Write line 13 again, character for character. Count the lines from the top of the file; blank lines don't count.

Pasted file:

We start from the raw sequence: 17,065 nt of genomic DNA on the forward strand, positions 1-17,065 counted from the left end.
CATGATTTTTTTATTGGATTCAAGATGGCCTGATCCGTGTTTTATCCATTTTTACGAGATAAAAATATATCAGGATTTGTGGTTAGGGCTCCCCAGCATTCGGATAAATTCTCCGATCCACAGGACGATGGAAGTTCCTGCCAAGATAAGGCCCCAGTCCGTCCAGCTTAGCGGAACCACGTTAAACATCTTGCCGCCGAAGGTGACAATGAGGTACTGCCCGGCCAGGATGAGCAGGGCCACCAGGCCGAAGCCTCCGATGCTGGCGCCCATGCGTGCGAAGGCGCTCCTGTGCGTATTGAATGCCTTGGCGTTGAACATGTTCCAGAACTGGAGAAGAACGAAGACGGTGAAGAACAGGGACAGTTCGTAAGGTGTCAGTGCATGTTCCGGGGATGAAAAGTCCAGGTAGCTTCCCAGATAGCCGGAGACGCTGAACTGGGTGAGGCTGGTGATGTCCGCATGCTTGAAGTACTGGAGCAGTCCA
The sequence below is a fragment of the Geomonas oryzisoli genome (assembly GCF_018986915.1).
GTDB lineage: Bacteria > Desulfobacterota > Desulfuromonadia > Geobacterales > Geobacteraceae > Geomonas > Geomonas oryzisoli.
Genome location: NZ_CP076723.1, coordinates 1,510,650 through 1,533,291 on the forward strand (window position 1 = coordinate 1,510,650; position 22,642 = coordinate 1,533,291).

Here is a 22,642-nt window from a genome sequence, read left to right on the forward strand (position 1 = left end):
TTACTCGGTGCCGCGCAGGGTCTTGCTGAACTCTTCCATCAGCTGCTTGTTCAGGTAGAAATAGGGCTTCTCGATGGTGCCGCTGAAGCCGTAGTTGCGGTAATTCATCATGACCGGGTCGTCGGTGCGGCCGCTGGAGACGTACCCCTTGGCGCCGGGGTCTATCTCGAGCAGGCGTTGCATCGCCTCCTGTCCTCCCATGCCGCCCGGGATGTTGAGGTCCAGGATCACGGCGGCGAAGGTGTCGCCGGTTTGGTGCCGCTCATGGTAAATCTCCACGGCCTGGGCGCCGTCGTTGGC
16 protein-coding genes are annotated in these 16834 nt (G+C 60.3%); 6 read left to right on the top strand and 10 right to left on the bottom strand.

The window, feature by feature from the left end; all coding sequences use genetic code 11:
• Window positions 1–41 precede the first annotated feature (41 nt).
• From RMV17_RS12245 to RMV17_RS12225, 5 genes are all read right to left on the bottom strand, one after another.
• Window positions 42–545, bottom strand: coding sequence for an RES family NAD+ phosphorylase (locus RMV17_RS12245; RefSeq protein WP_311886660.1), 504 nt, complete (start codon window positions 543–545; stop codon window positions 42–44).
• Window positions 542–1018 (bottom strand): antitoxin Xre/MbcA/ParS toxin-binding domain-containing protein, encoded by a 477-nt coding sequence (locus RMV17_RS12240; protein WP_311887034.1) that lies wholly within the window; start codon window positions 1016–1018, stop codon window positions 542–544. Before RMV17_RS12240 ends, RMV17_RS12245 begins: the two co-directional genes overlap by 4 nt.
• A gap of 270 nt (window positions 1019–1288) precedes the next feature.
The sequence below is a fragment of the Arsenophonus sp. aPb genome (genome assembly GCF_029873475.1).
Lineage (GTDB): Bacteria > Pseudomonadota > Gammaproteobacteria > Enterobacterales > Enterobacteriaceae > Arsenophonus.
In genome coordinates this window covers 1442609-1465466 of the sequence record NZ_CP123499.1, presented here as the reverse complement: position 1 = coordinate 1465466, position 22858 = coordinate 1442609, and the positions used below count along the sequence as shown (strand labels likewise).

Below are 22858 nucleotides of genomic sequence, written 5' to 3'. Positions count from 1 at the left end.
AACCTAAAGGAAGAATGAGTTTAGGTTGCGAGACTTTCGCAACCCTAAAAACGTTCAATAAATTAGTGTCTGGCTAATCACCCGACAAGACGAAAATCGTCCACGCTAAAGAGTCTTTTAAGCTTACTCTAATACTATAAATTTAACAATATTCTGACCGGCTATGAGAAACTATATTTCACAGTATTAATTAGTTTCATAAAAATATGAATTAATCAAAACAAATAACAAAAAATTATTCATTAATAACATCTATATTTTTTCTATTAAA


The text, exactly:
• Window positions 542–1018 (bottom strand): antitoxin Xre/MbcA/ParS toxin-binding domain-containing protein, encoded by a 477-nt coding sequence (locus RMV17_RS12240; protein WP_311887034.1) that lies wholly within the window; start codon window positions 1016–1018, stop codon window positions 542–544. Before RMV17_RS12240 ends, RMV17_RS12245 begins: the two co-directional genes overlap by 4 nt.